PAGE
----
1947 Onwards

In 1974, India achieved its independence from British rule and Indian tea became a source of national pride. India began nationalising their tea plantations and the popularity of affordable CTC (machine-processed) tea increased, leading to tea becoming the chosen beverage of the nation. 

Can You Make Your Own Chai? 

Many delicious chai blends are available on the market, but it is possible to make your own chai masala if you have the time. High-quality ingredients are always recommended to get the most fragrant chai masala that will give you that warm, comforting feel at the very first sip. Black tea will be your base and you can then add your chosen spices. Simply simmer your tailored blend in water on a low heat.

How is Chai Different From a Chai Latte? 

A cup of chai is essentially a cup of spiced tea, usually served with hot milk. On the other hand, a chai latte is a more westernised take on the traditional Indian beverage and consists of the chai masala base, but instead with steamed or frothed milk, much like a coffee-based latte, to create a milkier, creamier and slightly thicker consistency of hot drink than a traditional chai which is often stronger in taste and darker in colour. 

What are the Benefits of Chai Lattes? 

Health Benefits

Chai spices within chai lattes have been shown to have numerous health benefits resulting from their antioxidant, anti-inflammatory and antibacterial properties. 

Warmth & Comfort

The dreamy combination of steamed milk and spices makes chai lattes a comforting hug in a mug, perfect for a chilly day or a cosy evening.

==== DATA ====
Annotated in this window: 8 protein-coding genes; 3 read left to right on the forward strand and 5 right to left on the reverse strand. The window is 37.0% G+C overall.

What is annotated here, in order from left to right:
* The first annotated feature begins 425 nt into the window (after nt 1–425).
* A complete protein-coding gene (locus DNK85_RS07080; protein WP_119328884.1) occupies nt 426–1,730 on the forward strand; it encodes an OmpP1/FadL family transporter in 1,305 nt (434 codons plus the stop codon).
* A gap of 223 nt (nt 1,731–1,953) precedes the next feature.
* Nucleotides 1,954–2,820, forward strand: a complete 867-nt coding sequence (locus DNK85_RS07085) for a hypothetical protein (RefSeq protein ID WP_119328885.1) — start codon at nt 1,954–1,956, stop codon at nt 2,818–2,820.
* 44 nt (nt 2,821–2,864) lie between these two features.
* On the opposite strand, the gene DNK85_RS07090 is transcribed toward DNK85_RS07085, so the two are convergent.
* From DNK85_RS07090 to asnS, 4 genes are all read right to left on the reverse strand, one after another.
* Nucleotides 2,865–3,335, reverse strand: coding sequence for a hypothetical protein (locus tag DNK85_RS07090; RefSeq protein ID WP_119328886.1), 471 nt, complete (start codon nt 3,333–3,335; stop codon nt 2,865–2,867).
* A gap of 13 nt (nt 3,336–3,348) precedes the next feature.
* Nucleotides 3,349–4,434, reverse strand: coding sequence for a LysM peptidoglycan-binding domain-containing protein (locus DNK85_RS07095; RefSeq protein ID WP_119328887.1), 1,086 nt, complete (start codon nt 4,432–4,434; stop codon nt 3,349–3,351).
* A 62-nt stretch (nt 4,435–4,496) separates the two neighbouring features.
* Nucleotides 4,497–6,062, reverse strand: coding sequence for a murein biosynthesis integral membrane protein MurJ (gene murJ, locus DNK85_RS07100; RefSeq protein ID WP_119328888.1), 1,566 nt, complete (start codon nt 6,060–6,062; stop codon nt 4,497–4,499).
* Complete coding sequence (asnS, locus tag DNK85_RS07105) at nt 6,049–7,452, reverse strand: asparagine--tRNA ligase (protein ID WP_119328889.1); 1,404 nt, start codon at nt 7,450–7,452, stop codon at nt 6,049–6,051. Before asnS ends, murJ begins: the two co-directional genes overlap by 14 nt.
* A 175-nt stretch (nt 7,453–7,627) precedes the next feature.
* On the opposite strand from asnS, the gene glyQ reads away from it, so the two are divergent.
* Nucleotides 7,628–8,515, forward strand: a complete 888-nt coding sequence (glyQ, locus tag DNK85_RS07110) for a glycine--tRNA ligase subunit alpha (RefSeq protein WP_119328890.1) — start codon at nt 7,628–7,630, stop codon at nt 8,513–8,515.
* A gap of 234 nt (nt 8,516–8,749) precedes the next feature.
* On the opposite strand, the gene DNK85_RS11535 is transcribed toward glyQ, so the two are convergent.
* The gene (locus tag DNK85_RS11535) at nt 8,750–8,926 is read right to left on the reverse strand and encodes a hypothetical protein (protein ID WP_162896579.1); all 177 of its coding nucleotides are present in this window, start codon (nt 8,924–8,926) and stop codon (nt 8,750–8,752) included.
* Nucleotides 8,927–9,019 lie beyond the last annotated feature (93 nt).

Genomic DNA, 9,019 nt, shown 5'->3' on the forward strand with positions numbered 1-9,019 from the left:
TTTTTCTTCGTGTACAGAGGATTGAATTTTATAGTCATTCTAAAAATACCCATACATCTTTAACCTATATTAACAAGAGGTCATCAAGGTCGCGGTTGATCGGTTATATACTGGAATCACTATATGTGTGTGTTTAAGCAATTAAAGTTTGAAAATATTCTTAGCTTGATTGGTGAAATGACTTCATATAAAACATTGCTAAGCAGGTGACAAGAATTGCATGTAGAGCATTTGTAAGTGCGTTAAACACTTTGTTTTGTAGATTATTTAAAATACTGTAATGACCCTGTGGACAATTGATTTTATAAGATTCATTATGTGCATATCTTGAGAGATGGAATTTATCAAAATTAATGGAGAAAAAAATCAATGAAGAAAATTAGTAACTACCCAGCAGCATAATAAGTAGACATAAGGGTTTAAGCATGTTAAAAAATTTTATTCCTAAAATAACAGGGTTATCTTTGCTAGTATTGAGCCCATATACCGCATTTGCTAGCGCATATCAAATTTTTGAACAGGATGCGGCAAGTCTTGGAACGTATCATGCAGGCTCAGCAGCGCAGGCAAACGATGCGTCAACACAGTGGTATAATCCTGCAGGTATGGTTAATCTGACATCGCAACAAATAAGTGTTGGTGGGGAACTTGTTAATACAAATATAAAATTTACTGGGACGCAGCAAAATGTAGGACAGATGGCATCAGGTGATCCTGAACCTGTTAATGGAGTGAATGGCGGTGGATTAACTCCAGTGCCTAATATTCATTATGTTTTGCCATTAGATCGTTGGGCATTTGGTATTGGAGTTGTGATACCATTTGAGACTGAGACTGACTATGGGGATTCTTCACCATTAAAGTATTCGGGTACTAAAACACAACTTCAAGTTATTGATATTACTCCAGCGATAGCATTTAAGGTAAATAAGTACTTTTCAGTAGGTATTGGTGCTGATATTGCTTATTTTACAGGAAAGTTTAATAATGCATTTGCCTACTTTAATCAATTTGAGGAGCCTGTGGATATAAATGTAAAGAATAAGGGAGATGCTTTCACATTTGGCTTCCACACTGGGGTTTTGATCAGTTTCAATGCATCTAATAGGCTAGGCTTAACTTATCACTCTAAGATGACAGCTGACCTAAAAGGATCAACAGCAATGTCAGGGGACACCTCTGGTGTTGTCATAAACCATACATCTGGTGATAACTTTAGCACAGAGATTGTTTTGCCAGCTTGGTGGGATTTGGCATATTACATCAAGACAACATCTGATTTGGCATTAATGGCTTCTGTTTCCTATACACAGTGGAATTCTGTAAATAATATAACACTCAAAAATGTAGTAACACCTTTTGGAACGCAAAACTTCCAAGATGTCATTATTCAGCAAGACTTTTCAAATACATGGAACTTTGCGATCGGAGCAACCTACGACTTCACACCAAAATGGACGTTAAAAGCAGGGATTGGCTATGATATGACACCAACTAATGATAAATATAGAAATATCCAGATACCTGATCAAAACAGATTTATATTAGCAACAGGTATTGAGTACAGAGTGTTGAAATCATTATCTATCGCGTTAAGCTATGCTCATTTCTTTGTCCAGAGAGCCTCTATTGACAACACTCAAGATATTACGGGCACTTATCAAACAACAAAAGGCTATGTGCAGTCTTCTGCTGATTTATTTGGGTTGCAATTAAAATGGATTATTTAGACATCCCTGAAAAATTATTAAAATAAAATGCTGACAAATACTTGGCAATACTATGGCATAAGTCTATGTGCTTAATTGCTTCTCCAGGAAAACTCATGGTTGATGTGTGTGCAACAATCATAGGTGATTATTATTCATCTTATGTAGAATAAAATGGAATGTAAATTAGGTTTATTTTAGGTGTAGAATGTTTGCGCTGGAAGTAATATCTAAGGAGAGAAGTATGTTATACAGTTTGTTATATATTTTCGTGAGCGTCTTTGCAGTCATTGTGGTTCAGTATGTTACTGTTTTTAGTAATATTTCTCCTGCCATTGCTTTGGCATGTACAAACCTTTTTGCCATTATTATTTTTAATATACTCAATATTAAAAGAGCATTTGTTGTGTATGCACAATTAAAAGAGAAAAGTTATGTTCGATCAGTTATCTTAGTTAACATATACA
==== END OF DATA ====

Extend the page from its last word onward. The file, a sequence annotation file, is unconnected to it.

Chai lattes are a really versatile drink that allows you to create custom recipes, as well as being able to customise them to suit individual preferences. Whether it’s a more sweetened version for those with a sweet tooth or with plant-based milk for those who don’t drink dairy, chai lattes can easily be enjoyed by all taste buds. Plus, chai lattes are not just for the winter months. Much like an iced latte, an iced chai latte is a great drink for the summer months. 

Organic, Easy-to-Make Chai Lattes with Sweet Revolution 

At Sweet Resolution, we create organic, easy-to-make chai latte blends with added health benefits. Our chai blends are our take on a traditional chai masala, and are caffeine free as we don’t use black tea in our recipes.  The blends are also totally vegan, nut and soya-free. The perfect balance of warming spices is complemented with just the right amount of sweetness, made with raw, unrefined coconut nectar.

Simply add your choice of milk to our Barista Blends and choose from our Organic Chai Latte with Reishi mushroom or Blue Chai Latte with Spirulina for a delicious chat latte ritual at home. Want an instant option? Try our Instant Chai Latte with Reishi, and just add water for a quick and convenient chai latte with coconut milk powder.